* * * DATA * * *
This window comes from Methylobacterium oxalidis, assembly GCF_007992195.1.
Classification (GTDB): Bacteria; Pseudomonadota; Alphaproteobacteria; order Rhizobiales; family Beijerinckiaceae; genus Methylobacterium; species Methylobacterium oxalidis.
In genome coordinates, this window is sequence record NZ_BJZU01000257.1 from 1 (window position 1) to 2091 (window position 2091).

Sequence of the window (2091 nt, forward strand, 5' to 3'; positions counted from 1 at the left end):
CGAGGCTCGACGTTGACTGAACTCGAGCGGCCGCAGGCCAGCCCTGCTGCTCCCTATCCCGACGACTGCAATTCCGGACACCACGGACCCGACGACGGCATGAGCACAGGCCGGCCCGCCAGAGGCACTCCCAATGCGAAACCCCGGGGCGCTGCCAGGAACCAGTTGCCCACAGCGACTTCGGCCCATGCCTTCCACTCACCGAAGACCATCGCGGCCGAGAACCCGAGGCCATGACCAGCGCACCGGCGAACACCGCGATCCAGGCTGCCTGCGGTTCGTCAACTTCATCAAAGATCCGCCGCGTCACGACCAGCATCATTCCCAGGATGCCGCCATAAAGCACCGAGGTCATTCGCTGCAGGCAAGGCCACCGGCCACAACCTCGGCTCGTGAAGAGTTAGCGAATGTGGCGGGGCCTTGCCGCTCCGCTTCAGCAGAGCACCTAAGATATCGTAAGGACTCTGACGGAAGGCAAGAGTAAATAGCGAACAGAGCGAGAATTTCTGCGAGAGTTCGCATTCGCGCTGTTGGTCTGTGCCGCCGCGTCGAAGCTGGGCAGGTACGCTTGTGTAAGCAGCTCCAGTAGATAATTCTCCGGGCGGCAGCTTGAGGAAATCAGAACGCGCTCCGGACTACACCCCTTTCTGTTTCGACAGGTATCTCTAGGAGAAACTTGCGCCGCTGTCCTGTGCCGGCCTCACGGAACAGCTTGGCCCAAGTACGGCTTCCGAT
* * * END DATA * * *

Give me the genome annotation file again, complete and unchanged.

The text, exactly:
This window comes from Methylobacterium oxalidis, assembly GCF_007992195.1.
Classification (GTDB): Bacteria; Pseudomonadota; Alphaproteobacteria; order Rhizobiales; family Beijerinckiaceae; genus Methylobacterium; species Methylobacterium oxalidis.
In genome coordinates, this window is sequence record NZ_BJZU01000257.1 from 1 (window position 1) to 2091 (window position 2091).

Sequence of the window (2091 nt, forward strand, 5' to 3'; positions counted from 1 at the left end):
CGAGGCTCGACGTTGACTGAACTCGAGCGGCCGCAGGCCAGCCCTGCTGCTCCCTATCCCGACGACTGCAATTCCGGACACCACGGACCCGACGACGGCATGAGCACAGGCCGGCCCGCCAGAGGCACTCCCAATGCGAAACCCCGGGGCGCTGCCAGGAACCAGTTGCCCACAGCGACTTCGGCCCATGCCTTCCACTCACCGAAGACCATCGCGGCCGAGAACCCGAGGCCATGACCAGCGCACCGGCGAACACCGCGATCCAGGCTGCCTGCGGTTCGTCAACTTCATCAAAGATCCGCCGCGTCACGACCAGCATCATTCCCAGGATGCCGCCATAAAGCACCGAGGTCATTCGCTGCAGGCAAGGCCACCGGCCACAACCTCGGCTCGTGAAGAGTTAGCGAATGTGGCGGGGCCTTGCCGCTCCGCTTCAGCAGAGCACCTAAGATATCGTAAGGACTCTGACGGAAGGCAAGAGTAAATAGCGAACAGAGCGAGAATTTCTGCGAGAGTTCGCATTCGCGCTGTTGGTCTGTGCCGCCGCGTCGAAGCTGGGCAGGTACGCTTGTGTAAGCAGCTCCAGTAGATAATTCTCCGGGCGGCAGCTTGAGGAAATCAGAACGCGCTCCGGACTACACCCCTTTCTGTTTCGACAGGTATCTCTAGGAGAAACTTGCGCCGCTGTCCTGTGCCGGCCTCACGGAACAGCTTGGCCCAAGTACGGCTTCCGAT